The question has been circulating again, especially in light of recent announcements by the Olympics Committee that a Virtual Series will be featured this Summer, about whether esports can be categorized in the same class as traditional sports.
Bolder positions taken by voices like the European Journal for Sport and Society and Global Esports Federation, but the challenges of physicality and esports taking place, at least partially, in a virtual world give rise to a debate.
The real question is: what does it mean to be a sport? Most sports contain the elements of being a competition, between individuals or teams, involving skill and physical exertion for entertainment. There’s obvious examples of this in Basketball, Soccer, and Tennis, but other sports that are considered legitimate sports have a looser adherence to these constraints, especially in terms of physical exertion. Take Curling, Pool / Billiards, Archery or Golf - all considered sports - while these activities require less physicality, each involves skill and some interaction with actual objects. And some would say, particularly of Pool, if you can play while drinking a beer, it should be considered a game. Archery, Driving and Shooting sports might align closer with esports in a categorical sense, since each requires the athlete to use a device (for lack of a better word) to compete and the contest measures accuracy and manipulation of that device more so than strength or speed. Naturally, the same physicality piece is the center of the debate, but using the same criteria, there’s a strong case for esports.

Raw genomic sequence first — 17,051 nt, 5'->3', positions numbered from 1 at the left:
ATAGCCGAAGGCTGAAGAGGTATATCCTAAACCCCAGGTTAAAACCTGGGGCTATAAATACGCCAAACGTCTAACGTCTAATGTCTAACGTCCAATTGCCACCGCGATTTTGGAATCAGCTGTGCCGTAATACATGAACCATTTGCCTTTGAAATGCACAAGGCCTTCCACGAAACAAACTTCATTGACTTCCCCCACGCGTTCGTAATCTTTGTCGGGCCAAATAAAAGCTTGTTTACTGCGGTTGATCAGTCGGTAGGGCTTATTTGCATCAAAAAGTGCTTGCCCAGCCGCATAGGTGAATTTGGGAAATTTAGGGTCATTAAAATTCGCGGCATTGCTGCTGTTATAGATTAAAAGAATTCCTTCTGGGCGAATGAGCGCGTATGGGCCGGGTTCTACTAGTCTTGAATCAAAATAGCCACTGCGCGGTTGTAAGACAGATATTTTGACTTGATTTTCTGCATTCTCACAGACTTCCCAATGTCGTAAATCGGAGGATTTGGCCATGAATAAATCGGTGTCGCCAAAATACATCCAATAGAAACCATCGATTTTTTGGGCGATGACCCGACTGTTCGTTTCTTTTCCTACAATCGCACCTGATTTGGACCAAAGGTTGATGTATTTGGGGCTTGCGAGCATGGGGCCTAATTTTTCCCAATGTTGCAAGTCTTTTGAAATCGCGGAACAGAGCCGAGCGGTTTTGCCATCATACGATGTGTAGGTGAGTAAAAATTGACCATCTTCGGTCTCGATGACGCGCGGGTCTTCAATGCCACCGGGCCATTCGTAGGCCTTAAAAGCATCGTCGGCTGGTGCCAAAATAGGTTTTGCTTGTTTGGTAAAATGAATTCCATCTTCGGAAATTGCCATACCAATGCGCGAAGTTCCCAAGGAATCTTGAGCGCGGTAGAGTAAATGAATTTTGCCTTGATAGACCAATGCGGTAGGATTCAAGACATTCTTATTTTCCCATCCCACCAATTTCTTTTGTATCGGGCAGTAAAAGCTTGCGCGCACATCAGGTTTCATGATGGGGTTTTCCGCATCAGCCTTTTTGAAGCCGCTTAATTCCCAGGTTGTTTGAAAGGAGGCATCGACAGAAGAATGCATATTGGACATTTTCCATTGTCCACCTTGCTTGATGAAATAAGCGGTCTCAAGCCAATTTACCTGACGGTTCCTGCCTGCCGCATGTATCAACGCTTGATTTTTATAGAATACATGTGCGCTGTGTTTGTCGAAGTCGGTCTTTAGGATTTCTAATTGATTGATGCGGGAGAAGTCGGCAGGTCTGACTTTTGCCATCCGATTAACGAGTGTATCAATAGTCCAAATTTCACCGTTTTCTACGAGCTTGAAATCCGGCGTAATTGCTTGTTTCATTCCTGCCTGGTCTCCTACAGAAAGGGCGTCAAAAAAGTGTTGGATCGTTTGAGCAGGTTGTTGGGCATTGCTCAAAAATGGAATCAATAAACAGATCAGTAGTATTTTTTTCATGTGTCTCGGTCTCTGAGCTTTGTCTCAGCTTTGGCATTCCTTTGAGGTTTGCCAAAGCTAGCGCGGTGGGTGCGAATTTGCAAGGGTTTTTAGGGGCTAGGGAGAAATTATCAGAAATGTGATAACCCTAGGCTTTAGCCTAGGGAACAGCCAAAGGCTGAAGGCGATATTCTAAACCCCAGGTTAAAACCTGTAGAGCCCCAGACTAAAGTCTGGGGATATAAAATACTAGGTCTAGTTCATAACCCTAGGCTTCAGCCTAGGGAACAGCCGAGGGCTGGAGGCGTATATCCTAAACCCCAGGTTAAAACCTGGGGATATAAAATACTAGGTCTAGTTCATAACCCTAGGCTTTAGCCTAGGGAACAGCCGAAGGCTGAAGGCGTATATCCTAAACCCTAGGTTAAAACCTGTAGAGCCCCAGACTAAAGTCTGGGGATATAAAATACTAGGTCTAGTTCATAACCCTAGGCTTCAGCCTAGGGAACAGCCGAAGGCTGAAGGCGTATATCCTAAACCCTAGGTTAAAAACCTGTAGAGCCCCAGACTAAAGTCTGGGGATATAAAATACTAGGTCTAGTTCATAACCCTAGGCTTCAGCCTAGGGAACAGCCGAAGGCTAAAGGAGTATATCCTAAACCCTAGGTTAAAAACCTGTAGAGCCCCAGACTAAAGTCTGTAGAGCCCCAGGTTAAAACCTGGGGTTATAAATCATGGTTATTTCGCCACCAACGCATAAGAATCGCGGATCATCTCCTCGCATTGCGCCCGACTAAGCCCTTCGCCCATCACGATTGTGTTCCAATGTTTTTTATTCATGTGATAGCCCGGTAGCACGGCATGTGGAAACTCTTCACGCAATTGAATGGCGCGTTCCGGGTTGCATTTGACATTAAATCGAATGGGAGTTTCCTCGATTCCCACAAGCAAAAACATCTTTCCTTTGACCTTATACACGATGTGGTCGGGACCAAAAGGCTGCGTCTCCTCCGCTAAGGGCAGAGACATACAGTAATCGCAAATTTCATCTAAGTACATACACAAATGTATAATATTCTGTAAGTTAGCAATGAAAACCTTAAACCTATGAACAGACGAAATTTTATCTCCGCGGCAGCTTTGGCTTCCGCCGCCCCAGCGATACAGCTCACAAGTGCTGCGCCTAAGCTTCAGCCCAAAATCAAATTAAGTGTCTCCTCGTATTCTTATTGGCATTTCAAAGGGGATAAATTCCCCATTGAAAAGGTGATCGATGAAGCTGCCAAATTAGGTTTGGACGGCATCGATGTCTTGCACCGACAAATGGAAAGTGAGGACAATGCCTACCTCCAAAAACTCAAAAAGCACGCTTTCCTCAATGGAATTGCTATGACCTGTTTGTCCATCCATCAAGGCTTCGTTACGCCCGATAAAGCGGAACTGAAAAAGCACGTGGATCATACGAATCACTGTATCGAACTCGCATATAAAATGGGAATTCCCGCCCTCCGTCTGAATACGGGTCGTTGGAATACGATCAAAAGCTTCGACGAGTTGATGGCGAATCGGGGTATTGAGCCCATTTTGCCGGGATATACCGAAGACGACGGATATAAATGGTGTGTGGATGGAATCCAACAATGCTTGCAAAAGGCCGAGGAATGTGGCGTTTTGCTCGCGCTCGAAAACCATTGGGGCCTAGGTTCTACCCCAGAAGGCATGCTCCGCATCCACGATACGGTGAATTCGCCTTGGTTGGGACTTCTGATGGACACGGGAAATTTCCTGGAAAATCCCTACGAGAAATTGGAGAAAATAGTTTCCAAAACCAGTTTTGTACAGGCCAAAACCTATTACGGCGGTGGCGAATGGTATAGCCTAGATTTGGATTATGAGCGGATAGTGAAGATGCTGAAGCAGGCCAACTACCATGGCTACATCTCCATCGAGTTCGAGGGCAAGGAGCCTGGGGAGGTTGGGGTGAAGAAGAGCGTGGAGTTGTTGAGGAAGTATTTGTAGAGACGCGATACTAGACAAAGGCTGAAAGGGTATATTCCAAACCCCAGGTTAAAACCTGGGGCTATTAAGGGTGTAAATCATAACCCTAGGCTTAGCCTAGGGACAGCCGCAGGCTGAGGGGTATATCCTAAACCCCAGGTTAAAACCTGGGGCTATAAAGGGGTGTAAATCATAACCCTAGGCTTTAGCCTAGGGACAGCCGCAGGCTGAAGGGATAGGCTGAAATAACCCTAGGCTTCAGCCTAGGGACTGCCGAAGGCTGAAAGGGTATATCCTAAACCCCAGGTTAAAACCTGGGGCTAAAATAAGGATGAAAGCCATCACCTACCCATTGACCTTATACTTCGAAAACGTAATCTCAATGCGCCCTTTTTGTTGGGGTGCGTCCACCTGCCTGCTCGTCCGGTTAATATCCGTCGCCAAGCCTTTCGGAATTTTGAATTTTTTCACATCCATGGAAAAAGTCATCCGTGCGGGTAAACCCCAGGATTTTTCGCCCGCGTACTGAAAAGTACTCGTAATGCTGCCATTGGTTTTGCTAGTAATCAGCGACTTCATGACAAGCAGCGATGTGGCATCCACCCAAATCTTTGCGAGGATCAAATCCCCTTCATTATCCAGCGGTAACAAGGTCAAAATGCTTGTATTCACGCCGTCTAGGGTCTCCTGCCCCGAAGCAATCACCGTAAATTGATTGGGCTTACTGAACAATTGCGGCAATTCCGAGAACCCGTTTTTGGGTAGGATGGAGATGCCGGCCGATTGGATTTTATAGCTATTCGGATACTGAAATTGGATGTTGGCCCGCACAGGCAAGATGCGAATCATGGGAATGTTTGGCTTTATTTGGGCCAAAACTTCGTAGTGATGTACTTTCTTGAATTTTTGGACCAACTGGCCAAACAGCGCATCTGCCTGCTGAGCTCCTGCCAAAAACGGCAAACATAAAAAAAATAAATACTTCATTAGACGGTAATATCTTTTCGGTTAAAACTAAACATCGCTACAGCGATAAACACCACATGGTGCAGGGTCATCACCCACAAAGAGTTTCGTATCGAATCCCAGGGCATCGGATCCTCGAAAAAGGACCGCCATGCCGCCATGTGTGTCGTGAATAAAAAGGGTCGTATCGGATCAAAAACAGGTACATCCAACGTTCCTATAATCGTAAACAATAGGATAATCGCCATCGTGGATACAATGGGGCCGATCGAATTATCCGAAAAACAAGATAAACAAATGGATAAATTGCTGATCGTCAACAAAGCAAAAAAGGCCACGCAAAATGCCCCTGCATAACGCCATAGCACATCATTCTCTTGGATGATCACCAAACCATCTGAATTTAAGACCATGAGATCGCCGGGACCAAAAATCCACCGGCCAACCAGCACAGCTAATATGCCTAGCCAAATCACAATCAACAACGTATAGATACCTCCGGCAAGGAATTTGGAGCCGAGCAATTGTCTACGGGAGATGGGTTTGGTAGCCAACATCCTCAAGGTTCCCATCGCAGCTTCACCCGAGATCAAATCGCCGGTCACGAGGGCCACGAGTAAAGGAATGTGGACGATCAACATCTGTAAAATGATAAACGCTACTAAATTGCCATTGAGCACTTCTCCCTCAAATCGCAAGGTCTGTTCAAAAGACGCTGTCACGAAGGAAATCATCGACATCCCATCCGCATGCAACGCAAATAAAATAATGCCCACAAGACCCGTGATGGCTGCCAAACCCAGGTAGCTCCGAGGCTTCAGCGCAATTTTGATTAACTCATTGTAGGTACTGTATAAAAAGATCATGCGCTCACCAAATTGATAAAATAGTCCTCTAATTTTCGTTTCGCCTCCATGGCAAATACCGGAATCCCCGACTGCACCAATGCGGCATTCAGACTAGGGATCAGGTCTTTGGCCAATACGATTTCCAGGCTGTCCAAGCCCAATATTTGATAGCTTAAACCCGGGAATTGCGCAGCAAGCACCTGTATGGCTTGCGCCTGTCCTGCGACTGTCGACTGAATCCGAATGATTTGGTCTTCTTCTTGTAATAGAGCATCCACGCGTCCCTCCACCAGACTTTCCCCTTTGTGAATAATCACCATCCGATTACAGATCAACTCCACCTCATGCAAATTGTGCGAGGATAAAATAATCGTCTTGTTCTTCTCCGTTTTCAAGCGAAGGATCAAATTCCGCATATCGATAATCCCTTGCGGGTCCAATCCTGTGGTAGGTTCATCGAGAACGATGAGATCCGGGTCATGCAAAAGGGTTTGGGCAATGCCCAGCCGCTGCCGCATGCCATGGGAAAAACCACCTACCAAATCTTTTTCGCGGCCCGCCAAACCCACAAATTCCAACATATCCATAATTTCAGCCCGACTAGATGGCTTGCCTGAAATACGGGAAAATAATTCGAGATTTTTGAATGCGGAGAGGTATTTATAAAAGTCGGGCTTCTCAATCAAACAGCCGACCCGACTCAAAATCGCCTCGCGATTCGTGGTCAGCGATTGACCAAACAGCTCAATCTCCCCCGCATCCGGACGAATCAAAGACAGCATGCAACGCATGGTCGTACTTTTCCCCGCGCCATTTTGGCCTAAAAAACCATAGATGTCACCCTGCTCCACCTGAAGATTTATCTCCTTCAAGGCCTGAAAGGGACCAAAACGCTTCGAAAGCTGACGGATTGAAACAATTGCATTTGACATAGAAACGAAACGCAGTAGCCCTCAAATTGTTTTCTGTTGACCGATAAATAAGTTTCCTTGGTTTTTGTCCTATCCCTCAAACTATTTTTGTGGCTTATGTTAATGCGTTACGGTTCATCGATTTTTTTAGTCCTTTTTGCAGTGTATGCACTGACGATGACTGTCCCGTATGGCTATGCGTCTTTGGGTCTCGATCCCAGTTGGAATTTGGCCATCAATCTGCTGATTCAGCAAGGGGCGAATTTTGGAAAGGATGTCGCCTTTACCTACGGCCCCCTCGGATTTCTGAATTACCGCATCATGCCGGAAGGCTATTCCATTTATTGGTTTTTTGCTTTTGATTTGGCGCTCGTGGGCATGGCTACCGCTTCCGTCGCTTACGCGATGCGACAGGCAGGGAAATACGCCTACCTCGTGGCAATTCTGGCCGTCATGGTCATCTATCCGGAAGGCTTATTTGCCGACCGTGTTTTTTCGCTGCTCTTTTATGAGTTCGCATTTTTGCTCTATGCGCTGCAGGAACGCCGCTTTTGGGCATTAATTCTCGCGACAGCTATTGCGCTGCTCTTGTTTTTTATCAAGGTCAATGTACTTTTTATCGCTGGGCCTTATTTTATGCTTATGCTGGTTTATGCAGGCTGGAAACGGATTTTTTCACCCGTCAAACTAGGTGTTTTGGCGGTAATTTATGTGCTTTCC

Competition: not every video game is an esport
What’s important for those outside the gaming community to understand is that not all games can be considered esports, there needs to be a competitive element. There aren’t winners in Grand Theft Auto (your only outcomes are arrest or death) and there are no Animal Crossing world championships. Instead, games like League of Legends, Rocket League, DOTA, and Overwatch that require fine motor skills, hand eye coordination, sharp reaction time, communication, and team dynamics are proper esports. Once gaming evolved to its current online form, the competition grew larger than who you could beat in your living room, and opened the arena to millions on the internet. Because of this, esports have become hyper competitive, with massive global player bases all vying to be the best.
Skill and ability: it’s not “ez”
To be a professional gamer requires a significant amount of training, just as traditional sports do. All esports require a dedicated concentration, precision, and execution; based on genuine skill, with very little left to chance. You cannot become a professional gamer without thousands of hours of in-game experience. The plain fact that there are millions of active players for top title esports are a driving factor behind why someone who is, at times, just milliseconds faster is a champion while those slightly slower are unknown. Similarly, in Tennis, the gulf between the serve speed of a Wimbledon winner and a country club pro might only be as little as 10 miles per hour. Esports athletes therefore also have their prime, peaking at about age 25 years old, similar to that of many traditional sports.